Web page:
In the quest to identify signs of life beyond our solar system, scientists have traditionally relied on Earth as a model, being the only known haven for life. However, recent research suggests that a bygone era in Earth’s history may serve as a more effective reference point for detecting complex life in the universe than our present-day environment.
Conventional telescopes designed to assess the habitability of exoplanets typically seek biosignatures in extraterrestrial atmospheres, drawing comparisons with the compounds and compound levels found in today’s Earth. Nevertheless, researchers propose that these telescopes might have a greater chance of identifying distinctive signs of life on planets that do not closely resemble the contemporary Earth. Instead, the focus could shift to celestial bodies resembling Earth during a distant epoch when dinosaurs roamed the land. The rationale behind this lies in the fact that during that ancient period, Earth hosted higher oxygen levels. In simpler terms, detecting abundant oxygen on an exoplanet may prove more feasible than identifying trace amounts of the gas.
Lisa Kaltenegger, co-author of the study and director of the Carl Sagan Institute, noted, “Modern Earth’s light fingerprint has been our template for identifying potentially habitable planets, but there was a time when this fingerprint was even more pronounced – better at showing signs of life. This gives us hope that it might be just a little bit easier to find signs of life – even large, complex life – elsewhere in the cosmos.”
Scientific consensus acknowledges that the oxygen levels in Earth’s atmosphere have fluctuated over the past 400 million years, oscillating between 16 percent, just sufficient to ignite a fire, and as high as 35 percent, beyond which fires would have been perpetually unquenchable. Approximately 50 million years ago, oxygen levels stabilized at the familiar 21 percent observed today.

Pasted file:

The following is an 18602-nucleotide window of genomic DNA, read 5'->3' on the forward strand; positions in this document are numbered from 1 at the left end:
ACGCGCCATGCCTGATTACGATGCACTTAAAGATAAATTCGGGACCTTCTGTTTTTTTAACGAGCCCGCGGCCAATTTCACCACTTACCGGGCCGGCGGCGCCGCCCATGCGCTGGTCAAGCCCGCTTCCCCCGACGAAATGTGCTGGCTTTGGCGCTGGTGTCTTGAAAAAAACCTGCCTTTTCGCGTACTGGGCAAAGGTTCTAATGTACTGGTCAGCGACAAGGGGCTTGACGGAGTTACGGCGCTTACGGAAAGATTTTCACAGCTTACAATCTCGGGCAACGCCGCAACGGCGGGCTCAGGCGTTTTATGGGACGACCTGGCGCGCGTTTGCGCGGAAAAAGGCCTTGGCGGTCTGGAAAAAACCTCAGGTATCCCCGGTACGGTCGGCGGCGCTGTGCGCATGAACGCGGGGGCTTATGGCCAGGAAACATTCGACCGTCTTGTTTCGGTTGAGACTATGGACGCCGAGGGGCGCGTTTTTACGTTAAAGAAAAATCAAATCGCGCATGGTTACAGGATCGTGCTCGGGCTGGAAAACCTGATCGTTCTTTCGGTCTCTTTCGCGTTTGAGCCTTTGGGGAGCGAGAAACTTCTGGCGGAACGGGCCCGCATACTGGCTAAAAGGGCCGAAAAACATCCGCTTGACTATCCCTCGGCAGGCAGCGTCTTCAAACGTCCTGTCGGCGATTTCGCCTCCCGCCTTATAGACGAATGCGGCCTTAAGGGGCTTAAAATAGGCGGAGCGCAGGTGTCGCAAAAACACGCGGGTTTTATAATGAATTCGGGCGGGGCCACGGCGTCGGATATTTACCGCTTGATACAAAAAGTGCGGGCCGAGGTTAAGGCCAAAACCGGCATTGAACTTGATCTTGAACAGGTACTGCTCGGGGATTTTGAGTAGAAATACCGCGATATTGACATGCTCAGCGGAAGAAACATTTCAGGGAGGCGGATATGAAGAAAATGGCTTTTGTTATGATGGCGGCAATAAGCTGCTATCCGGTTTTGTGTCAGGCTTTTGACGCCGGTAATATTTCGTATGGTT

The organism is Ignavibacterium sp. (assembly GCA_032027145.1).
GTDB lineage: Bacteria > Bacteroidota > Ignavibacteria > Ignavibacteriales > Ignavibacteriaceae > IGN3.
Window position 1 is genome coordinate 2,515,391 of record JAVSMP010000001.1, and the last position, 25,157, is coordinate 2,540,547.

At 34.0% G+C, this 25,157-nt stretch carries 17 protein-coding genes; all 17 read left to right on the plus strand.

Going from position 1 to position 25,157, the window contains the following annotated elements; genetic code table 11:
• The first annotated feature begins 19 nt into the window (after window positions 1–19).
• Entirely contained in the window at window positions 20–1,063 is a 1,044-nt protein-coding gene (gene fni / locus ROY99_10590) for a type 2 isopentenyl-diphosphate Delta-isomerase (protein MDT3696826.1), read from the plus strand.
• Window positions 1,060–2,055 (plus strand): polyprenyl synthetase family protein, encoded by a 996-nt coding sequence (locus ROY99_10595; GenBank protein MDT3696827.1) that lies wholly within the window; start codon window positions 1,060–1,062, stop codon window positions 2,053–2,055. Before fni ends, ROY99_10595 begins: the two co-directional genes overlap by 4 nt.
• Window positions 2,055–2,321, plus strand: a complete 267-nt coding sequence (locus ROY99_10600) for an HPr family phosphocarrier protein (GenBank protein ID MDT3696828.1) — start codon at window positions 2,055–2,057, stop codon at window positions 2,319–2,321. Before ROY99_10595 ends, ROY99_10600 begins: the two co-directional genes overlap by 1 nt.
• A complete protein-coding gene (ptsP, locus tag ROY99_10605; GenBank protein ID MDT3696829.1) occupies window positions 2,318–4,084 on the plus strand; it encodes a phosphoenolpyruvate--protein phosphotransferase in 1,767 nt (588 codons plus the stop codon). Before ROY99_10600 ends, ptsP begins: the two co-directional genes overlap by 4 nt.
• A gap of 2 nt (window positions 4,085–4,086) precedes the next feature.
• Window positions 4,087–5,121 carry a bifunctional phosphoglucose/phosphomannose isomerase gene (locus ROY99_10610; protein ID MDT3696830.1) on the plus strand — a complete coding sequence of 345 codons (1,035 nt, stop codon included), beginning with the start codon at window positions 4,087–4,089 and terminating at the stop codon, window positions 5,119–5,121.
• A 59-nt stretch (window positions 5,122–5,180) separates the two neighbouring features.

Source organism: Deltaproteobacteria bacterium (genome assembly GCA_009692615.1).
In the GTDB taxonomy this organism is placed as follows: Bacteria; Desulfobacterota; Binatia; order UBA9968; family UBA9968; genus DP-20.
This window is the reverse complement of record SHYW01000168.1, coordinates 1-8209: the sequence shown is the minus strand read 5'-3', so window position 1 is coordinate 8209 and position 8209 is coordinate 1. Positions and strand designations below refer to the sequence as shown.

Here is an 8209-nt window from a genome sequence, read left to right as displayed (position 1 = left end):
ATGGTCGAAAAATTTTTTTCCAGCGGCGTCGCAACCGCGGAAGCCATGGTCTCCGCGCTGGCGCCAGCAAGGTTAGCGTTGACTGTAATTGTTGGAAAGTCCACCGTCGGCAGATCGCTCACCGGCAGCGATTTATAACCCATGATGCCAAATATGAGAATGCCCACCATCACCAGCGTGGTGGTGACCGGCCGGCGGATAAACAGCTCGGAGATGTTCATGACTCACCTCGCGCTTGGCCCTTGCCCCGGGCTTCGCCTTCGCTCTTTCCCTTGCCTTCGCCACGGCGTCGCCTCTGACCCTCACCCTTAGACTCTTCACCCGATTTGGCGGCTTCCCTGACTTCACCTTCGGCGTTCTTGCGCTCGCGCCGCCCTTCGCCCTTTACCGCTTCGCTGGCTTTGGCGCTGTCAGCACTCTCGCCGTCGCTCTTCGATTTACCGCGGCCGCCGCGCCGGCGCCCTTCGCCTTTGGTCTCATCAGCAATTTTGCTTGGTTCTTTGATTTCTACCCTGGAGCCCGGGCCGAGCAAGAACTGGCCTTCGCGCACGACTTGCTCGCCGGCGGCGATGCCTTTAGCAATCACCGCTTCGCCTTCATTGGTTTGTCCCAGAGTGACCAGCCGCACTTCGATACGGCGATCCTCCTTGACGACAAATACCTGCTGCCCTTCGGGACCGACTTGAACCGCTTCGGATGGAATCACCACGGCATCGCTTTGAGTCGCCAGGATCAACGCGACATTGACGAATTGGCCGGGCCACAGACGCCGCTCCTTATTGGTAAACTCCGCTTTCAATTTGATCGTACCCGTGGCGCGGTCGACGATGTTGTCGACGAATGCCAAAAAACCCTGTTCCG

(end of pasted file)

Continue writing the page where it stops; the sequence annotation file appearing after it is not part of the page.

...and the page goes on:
Crucially, the study’s models indicate that around 300 million years ago, oxygen levels peaked at 30 percent, creating conditions conducive to the development of complex life forms. This includes the era dominated by dinosaurs, spanning roughly from 245 million to 66 million years ago.
Consequently, scientists suggest that telescopes could potentially identify exoplanets resembling Earth during their own Phanerozoic era. Such planets would boast atmospheres rich in oxygen, akin to Earth during that period, and likely exhibit distinctive pairs of biosignatures, such as oxygen and methane, as well as ozone and methane. These combinations are readily discernible through telescopic observation, according to the findings of the new study.
Rebecca Payne, the lead author of the study and a scientist at Cornell University, emphasized the significance of the Phanerozoic era, which represents only the most recent 12% of Earth’s history but encompasses the vast majority of the time during which life evolved beyond simple microbes and sponges. “These light fingerprints are what you’d search for elsewhere if you were looking for something more advanced than a single-celled organism,” Payne noted.
The prospect of identifying exoplanets with atmospheres boasting 30 percent oxygen levels is particularly intriguing for scientists. Such a finding could indicate the potential existence of life forms beyond microscopic organisms, raising the possibility of “creatures as large and varied as the megalosauruses or microraptors that once roamed Earth.”
Lisa Kaltenegger expressed optimism about the search for planets with higher oxygen levels than present-day Earth, stating, “Hopefully, we’ll find some planets that happen to have more oxygen than Earth right now because that will make the search for life just a little bit easier.” She added, with a touch of anticipation, “And, who knows, maybe there are other dinosaurs waiting to be found.”
Details of this research are outlined in a paper published in October in the journal Monthly Notices of the Royal Astronomical Society.
- Detecting alien life might be easier if we hunt for ‘Jurassic worlds.’ Here’s why – Space.com
- Oxygen bounty for Earth-like exoplanets: spectra of Earth through the Phanerozoic – Monthly Notices of the Royal Astronomical Society
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